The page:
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MARRIAGE REQUIREMENTS

A) Capacity (lex domicile)


B) Procedures and formalities (lex loci celebrationis)

A) Capacity
1) Age of the parties
Section 10 of the LRA Min. age 18 years, unless
for the female who has completed her 16th. year of
age is allowed to get married provided that it is
authorized by a licence granted by the Chief Minister.
Cross refer to section 2 & 22 (2)
Non compliance void by virtue of section 69 (b).
Case: Inderjit Singh v. Jinder Pal [1975] 2 MLJ
259.
2) Consent - i) parents / guardian
ii) parties

i) Parents / guardian
Section 12. Those who below 21 year of age and a
minor who is not previously married, must get a
written consent from the Chief Minister.
case: Re CHS [1997] 3 MLJ 152.
ii) Consent of parties
Both parties must consent to the marriage.
Def. of marriage in Hyde v Hyde obviously shows
that the marriage must be voluntarily entered into.
Section 22(6)
Section 70 ( c )
Section 37.
3) Kindred and affinity
Section 11 - parties are prohibited to marry if they are
within a prohibited relationship .
Special exception for the Hindus.
Non compliance the marriage will be void section
69(c).
4) Monogamous marriage avoidance of marriage by
prior subsisting and subsequent marriage.
Section 5, 6, 7 of the LRA & section 494 PC.
Non compliance the marriage will be void section
69(a)
Cases: PP v. Rajappan
Pong Teck Yin
5) Biologically male and female
Hyde v Hyde voluntary union of one man and one
woman
Must be from a different sex.
Non compliance marriage will be void section 69
(d).
Those who have underwent a sex-change operation
- Corbett v Corbet
- Lim Ying v Hiok Kian Ming Eric
Registration
Generally all marriages should be registered
Relevant sections:-
Part 1V Registration of marriages
Section 27- Registration
Section 25 Entry in marriage register
Section 31- Registration of foreign marriage
Section 33- Voluntary registration
Section 34 Legal effect of registration
Registration has no legal effect to the validity of the
marriage.
However, there are two views from the decided cases
pertaining to the validity of the customary marriages
which is not registered.
First view
The marriage is still valid even though it was not
registered.

Tan Sai Hong v. Joremi Kimin [1997] 5 CLJ 614


Chong Sin Sen v . Janaki a/p Chellamuthu [1997] 5 MLJ
411
Another case:
Leong Wee Shing v Chai Siew Yin [2000] 1 CLJ 439
Whether the Chinese customary marriage is void for non-
registration.
High Court held: The marriage is valid on the ground that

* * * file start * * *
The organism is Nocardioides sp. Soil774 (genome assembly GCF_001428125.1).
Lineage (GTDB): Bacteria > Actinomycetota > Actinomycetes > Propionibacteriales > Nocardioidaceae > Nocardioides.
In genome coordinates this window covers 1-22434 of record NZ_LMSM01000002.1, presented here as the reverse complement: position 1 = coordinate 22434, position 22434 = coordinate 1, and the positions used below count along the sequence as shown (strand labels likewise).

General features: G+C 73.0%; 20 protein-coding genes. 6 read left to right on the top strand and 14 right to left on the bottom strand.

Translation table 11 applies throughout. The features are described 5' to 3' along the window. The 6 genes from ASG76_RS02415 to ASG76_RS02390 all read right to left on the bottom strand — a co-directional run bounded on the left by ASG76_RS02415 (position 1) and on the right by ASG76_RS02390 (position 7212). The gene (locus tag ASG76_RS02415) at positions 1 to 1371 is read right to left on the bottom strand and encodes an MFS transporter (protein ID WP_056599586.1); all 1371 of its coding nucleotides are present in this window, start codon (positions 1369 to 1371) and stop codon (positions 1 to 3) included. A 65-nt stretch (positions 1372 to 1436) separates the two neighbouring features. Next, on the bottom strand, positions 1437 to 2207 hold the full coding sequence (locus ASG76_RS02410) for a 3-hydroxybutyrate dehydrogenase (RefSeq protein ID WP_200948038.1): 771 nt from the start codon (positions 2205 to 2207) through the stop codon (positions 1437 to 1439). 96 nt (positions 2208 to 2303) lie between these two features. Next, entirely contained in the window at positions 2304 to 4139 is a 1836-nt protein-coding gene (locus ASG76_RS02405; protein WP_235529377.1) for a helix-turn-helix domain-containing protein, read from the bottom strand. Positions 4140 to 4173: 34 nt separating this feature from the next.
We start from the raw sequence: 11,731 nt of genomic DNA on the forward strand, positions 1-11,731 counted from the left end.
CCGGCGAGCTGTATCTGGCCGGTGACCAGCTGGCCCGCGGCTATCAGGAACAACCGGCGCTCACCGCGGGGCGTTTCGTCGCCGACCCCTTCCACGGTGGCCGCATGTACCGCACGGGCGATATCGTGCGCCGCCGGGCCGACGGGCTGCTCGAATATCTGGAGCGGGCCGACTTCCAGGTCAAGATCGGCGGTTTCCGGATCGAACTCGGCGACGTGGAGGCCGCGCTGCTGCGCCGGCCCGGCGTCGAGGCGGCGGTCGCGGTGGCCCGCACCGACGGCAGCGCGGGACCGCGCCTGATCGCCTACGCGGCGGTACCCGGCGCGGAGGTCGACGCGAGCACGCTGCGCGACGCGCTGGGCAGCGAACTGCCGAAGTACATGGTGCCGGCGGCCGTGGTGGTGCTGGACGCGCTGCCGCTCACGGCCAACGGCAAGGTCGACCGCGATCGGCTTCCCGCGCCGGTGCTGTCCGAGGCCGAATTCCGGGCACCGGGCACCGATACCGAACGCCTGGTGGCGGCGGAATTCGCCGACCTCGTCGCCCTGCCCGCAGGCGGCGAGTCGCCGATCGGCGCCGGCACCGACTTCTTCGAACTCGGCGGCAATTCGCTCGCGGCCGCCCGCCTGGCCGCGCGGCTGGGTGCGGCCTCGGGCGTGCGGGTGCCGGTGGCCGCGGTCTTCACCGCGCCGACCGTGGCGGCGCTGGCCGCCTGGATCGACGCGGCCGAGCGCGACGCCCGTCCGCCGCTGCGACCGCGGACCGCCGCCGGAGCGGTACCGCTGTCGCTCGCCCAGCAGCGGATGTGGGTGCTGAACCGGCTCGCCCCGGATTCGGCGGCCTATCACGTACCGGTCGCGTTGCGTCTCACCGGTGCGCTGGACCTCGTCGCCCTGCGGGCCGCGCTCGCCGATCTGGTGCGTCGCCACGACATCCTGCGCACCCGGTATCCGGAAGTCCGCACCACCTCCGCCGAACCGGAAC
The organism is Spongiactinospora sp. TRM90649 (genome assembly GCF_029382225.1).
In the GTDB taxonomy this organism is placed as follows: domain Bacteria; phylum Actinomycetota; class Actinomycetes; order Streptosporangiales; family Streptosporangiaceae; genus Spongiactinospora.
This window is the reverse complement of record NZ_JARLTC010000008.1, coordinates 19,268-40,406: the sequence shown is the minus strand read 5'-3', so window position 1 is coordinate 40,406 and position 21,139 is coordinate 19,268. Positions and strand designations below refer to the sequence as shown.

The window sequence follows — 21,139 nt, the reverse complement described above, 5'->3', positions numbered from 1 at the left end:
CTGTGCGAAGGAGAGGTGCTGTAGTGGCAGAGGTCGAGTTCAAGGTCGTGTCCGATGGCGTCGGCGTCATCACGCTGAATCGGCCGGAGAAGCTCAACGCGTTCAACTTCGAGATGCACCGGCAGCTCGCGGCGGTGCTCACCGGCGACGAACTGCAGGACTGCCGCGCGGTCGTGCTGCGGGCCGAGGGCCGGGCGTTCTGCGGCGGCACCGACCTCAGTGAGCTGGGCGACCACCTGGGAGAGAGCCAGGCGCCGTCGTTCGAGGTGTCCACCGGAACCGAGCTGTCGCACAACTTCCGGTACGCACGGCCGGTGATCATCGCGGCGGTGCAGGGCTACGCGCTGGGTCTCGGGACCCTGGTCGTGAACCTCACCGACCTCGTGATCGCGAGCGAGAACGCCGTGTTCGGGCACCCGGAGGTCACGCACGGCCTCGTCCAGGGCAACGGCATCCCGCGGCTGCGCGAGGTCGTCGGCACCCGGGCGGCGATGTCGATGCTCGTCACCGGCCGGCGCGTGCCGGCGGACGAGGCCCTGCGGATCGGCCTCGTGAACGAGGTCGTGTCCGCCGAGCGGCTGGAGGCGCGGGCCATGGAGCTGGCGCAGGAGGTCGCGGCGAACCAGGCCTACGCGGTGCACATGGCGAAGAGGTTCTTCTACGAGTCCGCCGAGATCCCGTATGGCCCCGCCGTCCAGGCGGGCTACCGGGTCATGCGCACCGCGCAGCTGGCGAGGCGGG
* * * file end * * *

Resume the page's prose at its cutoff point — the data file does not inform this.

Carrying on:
a Chinese customary marriage had taken place between the
parties & although it was not registered, s.34 of LRA 1976
had validated it.
CHAI SIEW YIN V LEONG WEE SHING [2004] 1 CLJ
752 ( Appeal )

COA : Affirmed the High Courts judgement and


dismissed the appeal
Gopal Sri Ram JCA:
there is no provision in the Act that declares / renders
void any marriage contracted between non-Muslims in
accordance with the customary ceremonial rites of the
community to which they belong. On the contrary, s. 34
declares that a marriage is otherwise valid is not
invalidated merely because it has not been registered
under the Act. That is the intention of Parliament becomes
clear when regard is had to the marginal notes to s. 34 of
the Act.
Second view
Marriage which was not registered under LRA 1976 is void

Cases:
T V. O [1994] 4 CLJ 593
The court referred to s. 22(4) of the LRA and decided that
since the parties fail to comply with the provision, the so
called marriage in 1998 was a non event / void anitio.
Yeoh v Chew [2001] 4 CLJ 631
Abdul Hamid Embong J:
..for the purpose of this Act, this customary rite alone,
however recognisable & acceptable is insufficient to clothe
it with legal validity for no matrimonial court will recognise
a tea ceremony per se performed after 1 March 1982, as
marriage. ..in my view, an invalid marriage by reason
of non-solemnization such as in this case cannot be
rendered valid merely because it was not registered. The
very solemnization of this marriage itself was in question as
it had not complied with s. 5(4) of the Act. It was a non
marriage from the start, for which this court could not exert
its jurisdiction
Landmark decision by Federal Court in the appeal case of Chai Siew
Yin V Leong Wee Shing (http://accessmylibrary.com/comsite5/bin),
Ruled that marriage solemnised under any law, custom, or religion
not registered subsequent to 1 March 1982 invalid.
The three panel comprising the Federal Judges i.e. Datuk Pajan
Singh Gill and datin paduka Rahmah Hussain and Court od Appeal
judge Datuk Richard Malanjum was unanimous in allowing the
appeal and ruled out tt the marriage, void.
According to Datuk Pajan section 34 should not be read in
isolation but in harmony with other provisions of the LRA
which encapsulated the overall intention of the legislature in
enacting the said Act.
He further held that to do otherwise would defeat the purpose
and the intention of the LRA which was enacted to provide for
monogamous marriages and solemnisation and registration of
such marriages